Great Jazz Pianists

White Knight

Spectral Warrior con passion
McCoy Tyner, Bobby Timmons, Thelonious Monk, Dave Brubeck, Esbjorn Svensson, Horace Silver, Chick Corea and Herbie Hancock {in no particular ranking order, of course, as each one of these geniuses brings his own distinct style and flair to the ivories}. Oh yeah, Sonny Clark, Keith Jarret and Joe Zawinul.
 

Dorsetmike

New member
My personal preferences, Mel Powell, Mary Lou Wiliams, Count Basie, Oscar Peterson, Brubeck, Albert Ammons, Erroll Garner, Jools Holland, Art Tatum, George Shearing, Andre Previn, Teddy Wilson, Bud Powell, Jessica Williams, John Lewis, Ralph Sutton, Bill McGuffie, Judy Carmichael, not in any particular order. I'm afraid Monk, Jarrett, and Tyner don't do anything for me.
 

John Watt

Active member
I'm not going to add any more names, but I'd like to share my experience as an Ontarian.
Of course I was into rock music, what was on the radio and television.
I saw Jimi Hendrix and Deep Purple as a teen, and knew what rock bands I wanted to listen to.

It was jazz pianists that disappointed me, all those albums, all those jazz vocalists.
Classical pianists played up a storm, all kinds of dynamics, if they didn't have percussive rhythm or a beat behind them.
But jazz pianists seemed hesitant, more chordal, tossing in the odd fast riff.
Sure, being an accompianist is one thing, but it wasn't even blues or mournful for me,
even "Gloomy Sunday" or "Strange Fruit" by Billie Holiday.
Ragtime seemed to get it going, but that was more of a solo art than orchestral.

Oscar Peterson was a great man. Living in Hamilton, half an hour away, his neighbours loved and watched over him.
So would I, if it meant sitting out on the porch, listening to him play.
 

stu

New member
So many piano players. I enjoy the offerings of all the players so far mentioned. I guess it started with Bud Powell for me. As for the rhythmic side of things, Count Basie could swing us into bad health with only a very few well placed notes. Almost a less is better approach. On the busier side, one whom I feel deserves high praise, is Dave McKenna. Dave was a two fisted giant. Solo piano was his thing and he had his own built in rhythm section.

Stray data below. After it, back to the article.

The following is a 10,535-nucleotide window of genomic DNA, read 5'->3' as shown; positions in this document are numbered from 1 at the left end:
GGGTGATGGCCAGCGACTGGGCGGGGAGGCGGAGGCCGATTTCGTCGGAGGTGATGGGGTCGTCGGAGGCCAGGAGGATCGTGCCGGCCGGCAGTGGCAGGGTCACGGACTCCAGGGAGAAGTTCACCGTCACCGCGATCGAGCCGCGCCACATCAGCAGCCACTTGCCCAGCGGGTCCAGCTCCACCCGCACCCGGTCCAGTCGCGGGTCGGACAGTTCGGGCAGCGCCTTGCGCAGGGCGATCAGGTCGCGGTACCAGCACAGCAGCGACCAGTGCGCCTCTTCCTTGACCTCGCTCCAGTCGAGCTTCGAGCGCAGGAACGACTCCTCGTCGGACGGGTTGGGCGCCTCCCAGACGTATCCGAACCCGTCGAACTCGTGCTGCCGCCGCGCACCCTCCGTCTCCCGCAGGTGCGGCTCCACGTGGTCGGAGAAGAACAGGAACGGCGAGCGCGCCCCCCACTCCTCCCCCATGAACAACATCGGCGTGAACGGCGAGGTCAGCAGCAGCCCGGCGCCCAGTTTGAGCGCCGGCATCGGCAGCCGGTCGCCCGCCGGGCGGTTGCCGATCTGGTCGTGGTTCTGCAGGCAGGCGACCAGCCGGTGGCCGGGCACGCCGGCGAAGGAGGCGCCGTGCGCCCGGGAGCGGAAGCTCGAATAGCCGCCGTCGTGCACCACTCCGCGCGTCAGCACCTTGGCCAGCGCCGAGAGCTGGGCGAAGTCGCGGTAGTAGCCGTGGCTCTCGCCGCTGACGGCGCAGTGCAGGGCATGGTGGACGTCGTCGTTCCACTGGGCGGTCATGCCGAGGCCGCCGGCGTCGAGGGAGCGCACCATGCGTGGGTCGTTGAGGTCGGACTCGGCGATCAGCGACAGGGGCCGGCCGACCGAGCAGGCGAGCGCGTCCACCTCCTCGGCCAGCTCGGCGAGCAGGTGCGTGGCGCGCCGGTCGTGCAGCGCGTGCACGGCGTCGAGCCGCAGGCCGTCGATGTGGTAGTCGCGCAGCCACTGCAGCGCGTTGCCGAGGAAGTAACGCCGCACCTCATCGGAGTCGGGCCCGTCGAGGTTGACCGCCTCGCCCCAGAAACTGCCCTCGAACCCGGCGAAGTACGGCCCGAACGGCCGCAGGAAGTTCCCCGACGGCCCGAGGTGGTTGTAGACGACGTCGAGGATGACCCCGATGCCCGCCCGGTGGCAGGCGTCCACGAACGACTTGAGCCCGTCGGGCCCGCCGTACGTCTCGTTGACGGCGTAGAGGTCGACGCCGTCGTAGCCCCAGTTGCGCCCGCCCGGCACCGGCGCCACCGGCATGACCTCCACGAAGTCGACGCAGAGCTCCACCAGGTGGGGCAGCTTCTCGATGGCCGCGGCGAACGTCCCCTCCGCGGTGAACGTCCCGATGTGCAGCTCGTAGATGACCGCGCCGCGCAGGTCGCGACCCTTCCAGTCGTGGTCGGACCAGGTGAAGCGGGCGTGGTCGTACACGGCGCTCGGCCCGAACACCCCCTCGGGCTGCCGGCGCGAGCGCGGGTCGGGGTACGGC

http://wwhttp://www.youtube.com/watch?feature=player_detailpage&v=8ABuUFhp8vM
http://www.youtube.com/watch?v=8ABuUFhp8vM&feature=player_detailpage
 

JHC

Chief assistant to the assistant chief
It was jazz pianists that disappointed me, all those albums, all those jazz vocalists.
Classical pianists played up a storm, all kinds of dynamics, if they didn't have percussive rhythm or a beat behind them.
But jazz pianists seemed hesitant, more chordal, tossing in the odd fast riff.
That is exactly what a Jazz Piano player does, they ain't no Hewitt or Tureck
Ragtime seemed to get it going, but that was more of a solo art than orchestral. :grin:

.
You are right, with the average Ragtime/Dixie or trad band being 7 players it could never be anything else.
 

OLDUDE

New member
This response to my thread is great - we seem to be getting lots of related comments arising

Isnt this what the forum is about?
 

OLDUDE

New member
A bit Monkish perhaps?
Red Garland turns up in quite a few of the tracks on my "Early Trane" set of 4 CDs
 

teddy

Duckmeister
I have mentioned Dudley Moore before. A classical trained pianist that really loved jazz. Listen to Mamas Got a Brand new Bag on youtube. Look beneath the humour and you will see what I mean

teddy
 

pioudine

New member
A few years ago a great jazz pianist died : Michel petrucciani. This guy was exceptionnally gifted as a jazz composer and performer with an incredible pianistic technique and a great sense of melodic improvisation. Huge by talent but small by size, Michel is to me, one of the most important jazz pianist of his generation.
September 2nd is one of my favourite Michel's compositions.
Thanks to him !
 
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